The Center for Land Use Interpretation Newsletter

Spring 2010, #33

The works of artists and the didactic demonstrations of scientists and engineers combine to do more than show the sights. They alter, each in a characteristic mode, the way in which individuals perceive both their past and future experiences, and they make people aware of aspects of their surroundings that they have either learned to ignore or never been shown how to see.  - Frank Oppenheimer

Editors Note: On the Horizon
Welcome to The Lay of the Land #33. If this issue is a bit easier to read, it is not due to diminished viscosity of prose, but simply a larger font size. After 16 years of the newsletter, our instinct for economy and compression has finally given way to ease of use (by one point of type, at least). Most people will read the newsletter online, where you can adjust the size of the text as you like, and the images are in color (and check out our new website design!) But we still feel, as you apparently do too since you are holding this in your hands, that there is a place for the printed word in this world, so we will continue to generate a physical copy of the newsletter to those who want it until we are all fully dissolved into substanceless electro-intelligence plasmoids fueled by the sun.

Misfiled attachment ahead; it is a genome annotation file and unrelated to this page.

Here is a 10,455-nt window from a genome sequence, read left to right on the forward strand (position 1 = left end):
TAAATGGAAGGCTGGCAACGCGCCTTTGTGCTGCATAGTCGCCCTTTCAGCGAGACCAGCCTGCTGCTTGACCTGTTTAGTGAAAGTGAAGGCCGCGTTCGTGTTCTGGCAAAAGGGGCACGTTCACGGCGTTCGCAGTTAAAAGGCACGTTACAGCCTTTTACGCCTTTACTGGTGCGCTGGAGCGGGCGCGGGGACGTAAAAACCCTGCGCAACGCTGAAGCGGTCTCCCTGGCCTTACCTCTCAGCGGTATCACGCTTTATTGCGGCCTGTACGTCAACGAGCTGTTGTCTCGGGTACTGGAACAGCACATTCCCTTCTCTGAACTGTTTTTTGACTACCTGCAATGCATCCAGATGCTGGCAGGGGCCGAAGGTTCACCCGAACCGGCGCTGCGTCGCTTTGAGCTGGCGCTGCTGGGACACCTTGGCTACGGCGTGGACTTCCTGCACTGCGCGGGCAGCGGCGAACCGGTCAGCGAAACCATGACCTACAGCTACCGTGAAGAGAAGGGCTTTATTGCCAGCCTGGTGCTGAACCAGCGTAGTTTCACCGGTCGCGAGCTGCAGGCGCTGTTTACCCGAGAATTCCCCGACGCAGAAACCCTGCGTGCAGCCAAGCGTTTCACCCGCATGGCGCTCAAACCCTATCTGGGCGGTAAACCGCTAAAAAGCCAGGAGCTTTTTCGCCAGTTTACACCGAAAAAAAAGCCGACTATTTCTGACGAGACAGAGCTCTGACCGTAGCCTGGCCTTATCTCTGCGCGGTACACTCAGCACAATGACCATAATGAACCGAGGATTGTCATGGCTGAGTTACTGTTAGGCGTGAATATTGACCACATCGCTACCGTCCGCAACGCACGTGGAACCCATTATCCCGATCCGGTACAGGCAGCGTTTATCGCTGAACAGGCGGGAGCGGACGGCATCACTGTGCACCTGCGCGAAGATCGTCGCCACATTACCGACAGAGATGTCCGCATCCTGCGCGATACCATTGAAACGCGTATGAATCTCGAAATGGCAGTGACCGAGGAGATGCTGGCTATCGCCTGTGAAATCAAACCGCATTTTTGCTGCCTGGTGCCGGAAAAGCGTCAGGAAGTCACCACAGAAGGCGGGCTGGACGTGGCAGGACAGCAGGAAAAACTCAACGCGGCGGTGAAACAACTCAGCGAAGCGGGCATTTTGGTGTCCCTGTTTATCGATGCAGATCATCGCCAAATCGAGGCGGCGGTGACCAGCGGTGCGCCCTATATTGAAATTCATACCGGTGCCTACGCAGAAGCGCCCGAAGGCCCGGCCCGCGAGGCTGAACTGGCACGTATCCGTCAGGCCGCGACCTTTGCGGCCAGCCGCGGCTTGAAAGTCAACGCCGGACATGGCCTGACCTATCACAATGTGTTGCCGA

This issue reflects upon New Mexico, a state we examined loosely fifteen years ago, and which in many ways still holds the keys to the universe, it seems. This issue also wrings out the last of our oil projects of 2009, the sort-of sesquicentennial year of the industry. Two too-long articles recount CLUI tours into these respective terrains. Since the tours are available to so few to experience directly, we give them a disproportionate amount of space here. It is also conceptually satisfying to couple their obsessive minutiae with our otherwise macrocosmic national scope. A telescope narrows the field when viewed in one direction, and widens the field when viewed in the other, as it were. Another theme reflected in this issue of the newsletter is photography, and the way it is changing, and changing us, as we move into the digital future.

On the Horizon? We are focusing on the future in 2010, especially our database and photo archive, as well as the American Land Museum. Of course we’ll keep you posted. And, as always, thanks for being there!                                      
- Lay of the Land Editors